*Guest post by Boaz Barak
and Jelani Nelson*

In a recent
post, Lance Fortnow critiqued our open letter on the
proposed revisions for the California Mathematics Framework (CMF). We disagree
with Lance’s critique, and he has kindly allowed us to post our rebuttal here
(thank you Lance!).

First, let us point out the aspects where we agree with both
Lance and the authors of the CMF. Inequality in mathematical education, and in
particular the obstacles faced by low-income students and students of color, is
a huge problem in the US at large and California in particular. As a Black
mathematician, this portion of the CMF’s introduction particularly resonated
with me (Jelani):

Girls and Black and Brown children, notably, represent
groups that more often receive messages that they are not capable of high-level
mathematics, compared to their White and male counterparts (Shah &
Leonardo, 2017). As early as preschool and kindergarten, research and policy
documents use deficit-oriented labels to describe Black and Latinx and
low-income children’s mathematical learning and position them as already behind
their white and middle-class peers (NCSM & TODOS, 2016).

We agree with the observation that bias in the public
education system can have a negative impact on students from underrepresented
groups. Where we strongly oppose the CMF though is regarding their conclusions
on how to address this concern.

The CMF may state that they are motivated by increasing
equity in mathematics. However, if we read past the introduction to the actual
details of the CMF revisions, then we see they suffer from fundamental flaws,
which we believe if implemented, would **exacerbate** educational gaps, and
in particular make it **harder** for low-income students and students of
color to reach and be successful in college STEM.

You can read our detailed
critique of the CMF, but the revisions we take issue with are:

- Recommendation
to drop the option of Algebra I in the 8th grade

- Recommendation
to offer (and in fact push and elevate above others) a “data science”
pathway for high school education as an alternative to the traditional
Algebra and Geometry curriculum. While data science can be a deep and
important field, teaching it for students without a math background will
be necessarily shallow. Indeed, the proposed data science courses focus on
tools such as using spreadsheets etc., and do not provide mathematical
foundations.

1 and 2 make it all but impossible for students that follow
the recommended path to reach calculus (perhaps even pre-calculus) in the
12th grade. This means that such students will be at a disadvantage if
they want to pursue STEM majors in college. And who will be these students?
Since the CMF is only recommended, wealthier school districts are free to
reject it, and some already signalled
that they will do so. Within districts that do adopt the recommendations,
students with means are likely to take private Algebra I courses outside the
curriculum (as already
happened
in San Francisco), and reject the calculus-free “data science” pathway. Hence
this pathway will amount to a lower-tier track by another name, and worse than
now, students will be tracked based on whether their family has the financial
means to supplement the child’s public education with private coursework.

Notably, though the CMF aims to elevate data science, we’ve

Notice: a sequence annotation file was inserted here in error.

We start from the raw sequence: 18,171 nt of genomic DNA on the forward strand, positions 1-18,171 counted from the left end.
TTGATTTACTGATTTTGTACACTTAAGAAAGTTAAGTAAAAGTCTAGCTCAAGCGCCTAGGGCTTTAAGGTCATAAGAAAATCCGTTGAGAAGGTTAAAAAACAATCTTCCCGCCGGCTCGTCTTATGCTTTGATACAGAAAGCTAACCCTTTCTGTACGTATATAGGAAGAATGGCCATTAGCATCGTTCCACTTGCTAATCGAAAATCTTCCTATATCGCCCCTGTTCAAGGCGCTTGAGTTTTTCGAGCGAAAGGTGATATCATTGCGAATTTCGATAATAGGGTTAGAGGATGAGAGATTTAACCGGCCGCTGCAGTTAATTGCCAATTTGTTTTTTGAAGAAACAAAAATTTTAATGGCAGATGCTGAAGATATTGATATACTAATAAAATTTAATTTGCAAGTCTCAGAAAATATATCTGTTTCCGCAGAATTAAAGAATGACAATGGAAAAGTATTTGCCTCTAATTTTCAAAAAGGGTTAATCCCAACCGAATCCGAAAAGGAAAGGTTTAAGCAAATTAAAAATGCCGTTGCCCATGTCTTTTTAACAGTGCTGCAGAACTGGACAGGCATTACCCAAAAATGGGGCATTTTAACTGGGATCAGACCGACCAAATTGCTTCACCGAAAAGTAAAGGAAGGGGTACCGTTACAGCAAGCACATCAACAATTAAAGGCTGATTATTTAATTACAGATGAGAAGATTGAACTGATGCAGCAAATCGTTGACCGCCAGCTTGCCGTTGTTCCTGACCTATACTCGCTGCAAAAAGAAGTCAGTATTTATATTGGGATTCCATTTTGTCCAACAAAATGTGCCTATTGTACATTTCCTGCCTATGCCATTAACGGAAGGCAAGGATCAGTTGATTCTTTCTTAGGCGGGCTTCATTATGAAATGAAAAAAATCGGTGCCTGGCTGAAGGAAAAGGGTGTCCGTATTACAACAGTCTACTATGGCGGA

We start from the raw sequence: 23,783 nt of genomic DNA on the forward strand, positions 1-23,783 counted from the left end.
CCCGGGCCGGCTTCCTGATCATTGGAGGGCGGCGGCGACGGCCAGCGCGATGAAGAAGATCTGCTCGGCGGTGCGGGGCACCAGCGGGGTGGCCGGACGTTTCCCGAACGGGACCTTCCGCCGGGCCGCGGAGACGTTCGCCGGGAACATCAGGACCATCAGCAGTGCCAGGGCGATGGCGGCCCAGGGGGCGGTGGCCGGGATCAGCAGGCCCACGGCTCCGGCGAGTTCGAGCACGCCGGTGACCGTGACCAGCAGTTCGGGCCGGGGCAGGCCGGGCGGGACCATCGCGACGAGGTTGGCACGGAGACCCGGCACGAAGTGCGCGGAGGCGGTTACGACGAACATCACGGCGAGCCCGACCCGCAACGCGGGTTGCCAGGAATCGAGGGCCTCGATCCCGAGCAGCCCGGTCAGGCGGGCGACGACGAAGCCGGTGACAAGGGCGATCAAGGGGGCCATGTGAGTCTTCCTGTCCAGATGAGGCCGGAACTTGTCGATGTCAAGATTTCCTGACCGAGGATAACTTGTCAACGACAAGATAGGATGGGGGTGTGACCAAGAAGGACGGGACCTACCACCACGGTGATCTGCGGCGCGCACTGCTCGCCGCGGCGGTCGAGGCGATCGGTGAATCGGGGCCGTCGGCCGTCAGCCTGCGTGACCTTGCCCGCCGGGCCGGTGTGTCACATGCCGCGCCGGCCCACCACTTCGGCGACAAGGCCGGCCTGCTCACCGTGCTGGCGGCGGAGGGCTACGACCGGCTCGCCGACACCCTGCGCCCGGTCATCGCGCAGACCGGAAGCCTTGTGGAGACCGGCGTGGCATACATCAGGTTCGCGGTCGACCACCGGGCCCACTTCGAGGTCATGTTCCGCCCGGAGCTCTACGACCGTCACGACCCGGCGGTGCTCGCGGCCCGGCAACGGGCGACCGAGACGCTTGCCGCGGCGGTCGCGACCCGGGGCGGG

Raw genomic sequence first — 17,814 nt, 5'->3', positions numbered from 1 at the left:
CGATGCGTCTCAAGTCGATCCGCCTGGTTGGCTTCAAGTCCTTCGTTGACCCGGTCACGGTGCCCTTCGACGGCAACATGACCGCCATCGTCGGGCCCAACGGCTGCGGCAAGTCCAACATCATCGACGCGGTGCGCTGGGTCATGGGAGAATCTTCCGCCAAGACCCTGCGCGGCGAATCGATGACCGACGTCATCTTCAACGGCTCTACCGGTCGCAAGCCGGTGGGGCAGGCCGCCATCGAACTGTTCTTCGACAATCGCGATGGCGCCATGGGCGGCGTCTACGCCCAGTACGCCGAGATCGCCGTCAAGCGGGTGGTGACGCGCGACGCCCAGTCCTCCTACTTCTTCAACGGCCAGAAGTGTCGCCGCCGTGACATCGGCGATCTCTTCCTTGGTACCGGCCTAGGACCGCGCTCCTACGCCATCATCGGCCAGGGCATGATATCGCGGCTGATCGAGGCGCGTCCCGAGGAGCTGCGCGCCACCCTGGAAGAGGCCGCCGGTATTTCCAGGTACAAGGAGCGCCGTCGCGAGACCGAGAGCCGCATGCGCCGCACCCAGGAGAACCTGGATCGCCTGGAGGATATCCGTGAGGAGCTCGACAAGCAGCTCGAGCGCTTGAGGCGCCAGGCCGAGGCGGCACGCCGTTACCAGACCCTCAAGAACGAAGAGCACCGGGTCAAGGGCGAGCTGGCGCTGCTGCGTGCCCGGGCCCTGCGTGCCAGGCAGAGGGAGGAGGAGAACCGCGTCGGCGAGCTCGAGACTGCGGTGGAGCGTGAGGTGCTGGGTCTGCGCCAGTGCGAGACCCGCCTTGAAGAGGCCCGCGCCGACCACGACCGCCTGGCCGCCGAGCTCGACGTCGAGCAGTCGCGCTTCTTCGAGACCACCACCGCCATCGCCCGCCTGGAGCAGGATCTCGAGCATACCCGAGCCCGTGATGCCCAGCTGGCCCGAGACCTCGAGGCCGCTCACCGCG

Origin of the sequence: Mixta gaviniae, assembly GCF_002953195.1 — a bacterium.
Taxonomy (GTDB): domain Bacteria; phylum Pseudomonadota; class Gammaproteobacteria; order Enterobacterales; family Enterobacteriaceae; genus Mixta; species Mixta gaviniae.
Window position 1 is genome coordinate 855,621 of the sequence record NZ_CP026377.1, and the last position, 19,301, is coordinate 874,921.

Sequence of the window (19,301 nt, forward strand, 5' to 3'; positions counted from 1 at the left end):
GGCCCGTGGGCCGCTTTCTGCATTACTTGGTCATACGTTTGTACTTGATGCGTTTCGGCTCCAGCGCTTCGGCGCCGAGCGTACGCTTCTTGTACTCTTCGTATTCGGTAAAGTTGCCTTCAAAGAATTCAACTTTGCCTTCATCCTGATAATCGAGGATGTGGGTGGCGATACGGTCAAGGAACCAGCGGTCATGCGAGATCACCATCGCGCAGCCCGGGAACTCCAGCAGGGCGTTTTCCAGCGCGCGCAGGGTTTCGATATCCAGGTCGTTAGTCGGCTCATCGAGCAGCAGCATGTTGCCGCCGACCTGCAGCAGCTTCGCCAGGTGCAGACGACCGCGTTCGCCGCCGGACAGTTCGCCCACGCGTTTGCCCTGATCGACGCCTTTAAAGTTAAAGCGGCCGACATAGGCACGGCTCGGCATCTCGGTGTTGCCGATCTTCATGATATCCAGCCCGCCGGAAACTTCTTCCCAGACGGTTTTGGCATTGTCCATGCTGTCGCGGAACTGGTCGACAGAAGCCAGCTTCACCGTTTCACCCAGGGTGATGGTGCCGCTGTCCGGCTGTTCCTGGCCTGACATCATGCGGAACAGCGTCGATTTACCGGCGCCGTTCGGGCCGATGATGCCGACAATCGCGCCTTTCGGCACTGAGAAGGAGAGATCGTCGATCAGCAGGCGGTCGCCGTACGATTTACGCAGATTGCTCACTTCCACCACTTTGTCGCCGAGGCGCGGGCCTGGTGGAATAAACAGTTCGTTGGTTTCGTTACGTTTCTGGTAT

had several data science faculty at the university level express disapproval of
the proposal by signing our opposition letter, including a founding faculty
member of the Data Science Institute at UCSD, and several others who are
directors of various undergraduate programs at their respective universities,
including four who direct their universities' undergraduate data science
programs (at Indiana University, Loyola University in Chicago, MIT, and the
University of Wisconsin)!

One could say that while the framework may hurt low-income
or students of color who want to pursue STEM in college, it might help other
students who are not interested in STEM. However, interest in STEM majors is rapidly
rising, and with good reasons: employment in math occupations is projected
to grow much faster than
other occupations. With the increasing centrality of technology and STEM to our
society, we urgently need reforms that will diversify these professions rather
than the other way around.

As a final note, Lance claimed that by rejecting the CMF, we
are “defending the status quo”. This is not true. The CMF revisions are far
from the “only game in town” for improving the status quo in mathematics
education. In fact, unlike these largely untested proposals, there is a history
of approaches that do work for teaching mathematics for under-served
populations. We do not need to change the math itself, just invest in more
support (including extracurricular support) for students from under-resourced
communities. For example, Bob Moses’ Algebra
Project has time and again taken the least successful students according to
standardized exams, and turned them into a cohort that outperformed
state averages in math. One of our letter’s contact people is Adrian Mims, an
educator with 27 years of experience, whose dissertation was on
"Improving African American Achievement in Geometry Honors" and who
went on to found The Calculus
Project, a non-profit organization creating a pathway for low-income
students and students of color to succeed in advanced mathematics.

To close, a critique of the proposed CMF revision is not a
defense of the status quo. Even if change is needed, not all change is good
change, and our letter does make some recommendations on the front, one of
which is a matter of process: if a goal is to best prepare Californian youth
for majors in data science and STEM more broadly, and ultimately careers in
these spaces, then involve college-level STEM educators and STEM professionals
in the Curriculum
Framework and Evaluation Criteria Committee.